“These pieces are not confessions,” Meghan Daum declares in the foreword to My Misspent Youth, an anthology of articles she wrote for The New Yorker, Harper’s and other magazines. Nonsense. Maybe, as she claims, “a few of the stories I tell never even happened,” but the first time I read her book, I finished it in a single afternoon, mesmerized and spluttering, because all the essays have the flavor of confession.
They taste, that is, like a hot fudge sundae: salty sweet. Or more exactly, they taste like an inside-out hot fudge sundae: sweet, then salty. The surface is chilly, pale, slick, sugary. Beneath is a dark hot goo, like half-coagulated blood. The difference, in texture and temperature, is exhilarating, and probably not good for you.
Just over 30, Daum has been anthologized in The KGB Bar Reader and championed by Thomas Beller, the novelist-scenester-editor of the literary journal Open City. Until she decamped last year to Nebraska (she writes about her new life there in the latest issue of O), Daum was as urbane a writer as they come. Like Joan Didion, to whom she is often compared, she is a nonfiction switch-hitter: an empathetic reporter and a provocative autobiographer. (The reported essay on flight attendants reprinted here, which Open City rescued after a men’s magazine killed it, is a gem.) She owes her fame, however, to her confessions. In print she has admitted to unsafe sex, inventoried her debts and spending habits, and chronicled her waitership at the Bread Loaf Writers’ Conference, much the way David Sedaris chronicled his elfhood at Macy’s SantaLand. In the first person lies her weakness–and her strength.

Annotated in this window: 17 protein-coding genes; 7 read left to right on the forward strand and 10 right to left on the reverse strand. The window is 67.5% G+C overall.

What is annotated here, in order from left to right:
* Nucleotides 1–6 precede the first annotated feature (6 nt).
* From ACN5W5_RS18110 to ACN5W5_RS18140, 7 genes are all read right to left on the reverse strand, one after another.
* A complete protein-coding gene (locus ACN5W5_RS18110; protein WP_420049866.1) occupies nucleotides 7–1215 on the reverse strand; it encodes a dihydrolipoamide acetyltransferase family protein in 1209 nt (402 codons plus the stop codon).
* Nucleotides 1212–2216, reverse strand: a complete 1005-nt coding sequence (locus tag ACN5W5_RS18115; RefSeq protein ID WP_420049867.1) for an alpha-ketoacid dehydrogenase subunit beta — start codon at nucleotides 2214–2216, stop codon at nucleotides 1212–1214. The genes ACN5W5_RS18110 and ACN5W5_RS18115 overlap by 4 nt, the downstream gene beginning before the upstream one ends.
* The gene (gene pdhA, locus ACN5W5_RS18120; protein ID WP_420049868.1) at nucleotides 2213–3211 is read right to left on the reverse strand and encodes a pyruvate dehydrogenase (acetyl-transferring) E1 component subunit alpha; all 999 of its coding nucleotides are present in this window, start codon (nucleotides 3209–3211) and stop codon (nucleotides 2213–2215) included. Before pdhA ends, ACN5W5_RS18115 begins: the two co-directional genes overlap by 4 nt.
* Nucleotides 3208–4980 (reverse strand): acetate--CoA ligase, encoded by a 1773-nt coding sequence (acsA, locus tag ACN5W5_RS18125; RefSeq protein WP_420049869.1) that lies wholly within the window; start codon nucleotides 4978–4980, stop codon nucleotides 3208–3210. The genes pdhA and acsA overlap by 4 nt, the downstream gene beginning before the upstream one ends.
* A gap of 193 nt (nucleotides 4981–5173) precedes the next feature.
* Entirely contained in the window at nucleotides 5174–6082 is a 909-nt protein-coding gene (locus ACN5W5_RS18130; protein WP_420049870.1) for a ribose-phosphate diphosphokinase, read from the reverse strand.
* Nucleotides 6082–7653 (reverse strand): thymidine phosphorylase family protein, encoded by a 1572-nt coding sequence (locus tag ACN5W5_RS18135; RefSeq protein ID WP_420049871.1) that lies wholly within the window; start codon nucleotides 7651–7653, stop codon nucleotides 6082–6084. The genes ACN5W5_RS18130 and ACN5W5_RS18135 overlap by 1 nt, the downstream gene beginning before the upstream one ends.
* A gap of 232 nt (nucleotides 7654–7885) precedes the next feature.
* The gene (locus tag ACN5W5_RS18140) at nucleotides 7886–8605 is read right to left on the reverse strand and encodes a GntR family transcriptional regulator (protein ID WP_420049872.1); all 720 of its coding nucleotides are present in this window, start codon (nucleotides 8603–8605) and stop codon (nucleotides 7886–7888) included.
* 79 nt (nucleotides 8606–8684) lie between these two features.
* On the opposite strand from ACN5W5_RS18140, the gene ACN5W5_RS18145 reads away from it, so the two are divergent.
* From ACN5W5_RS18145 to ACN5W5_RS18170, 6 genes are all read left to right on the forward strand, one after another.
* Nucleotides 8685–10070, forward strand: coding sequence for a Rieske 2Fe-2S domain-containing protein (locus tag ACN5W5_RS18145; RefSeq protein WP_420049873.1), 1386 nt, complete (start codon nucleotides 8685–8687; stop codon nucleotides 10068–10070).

In “Creative Writers and Daydreaming,” Freud explained that the egotism of most daydreams repels everyone except the person who dreamed them up. In successful literature, however, the same fantasies manage to be pleasing, because great writers are able to short-circuit the reader’s envy and contempt to trick readers into identifying with daydreams they would ordinarily roll their eyes at. When Charles Dickens or Jane Austen share their fantasies, you enjoy them as if they were your own.
This is not, however, how confessions work. Memoirists don’t convince you to overcome your envy and contempt; they expect and plan for those reactions. You can’t read Meghan Daum’s essays without becoming enraged. If someone tells you that she has been financially compelled to move from New York City to Nebraska because she only earned $40,000 in 1997 and $59,000 in 1998, you will roll your eyes. My patience lapsed when Daum claimed that financial anxiety had blocked her writing by rendering her unable to think “about anything other than how to make a payment on whatever bill was sitting on my desk, most likely weeks overdue.” Weeks? And she calls herself a writer? She can’t hope that the reader will sympathize; there is another game afoot. Arousal to indignation is in fact one of the pleasures Daum is offering. Of course she’s infuriating. In real life, people always are.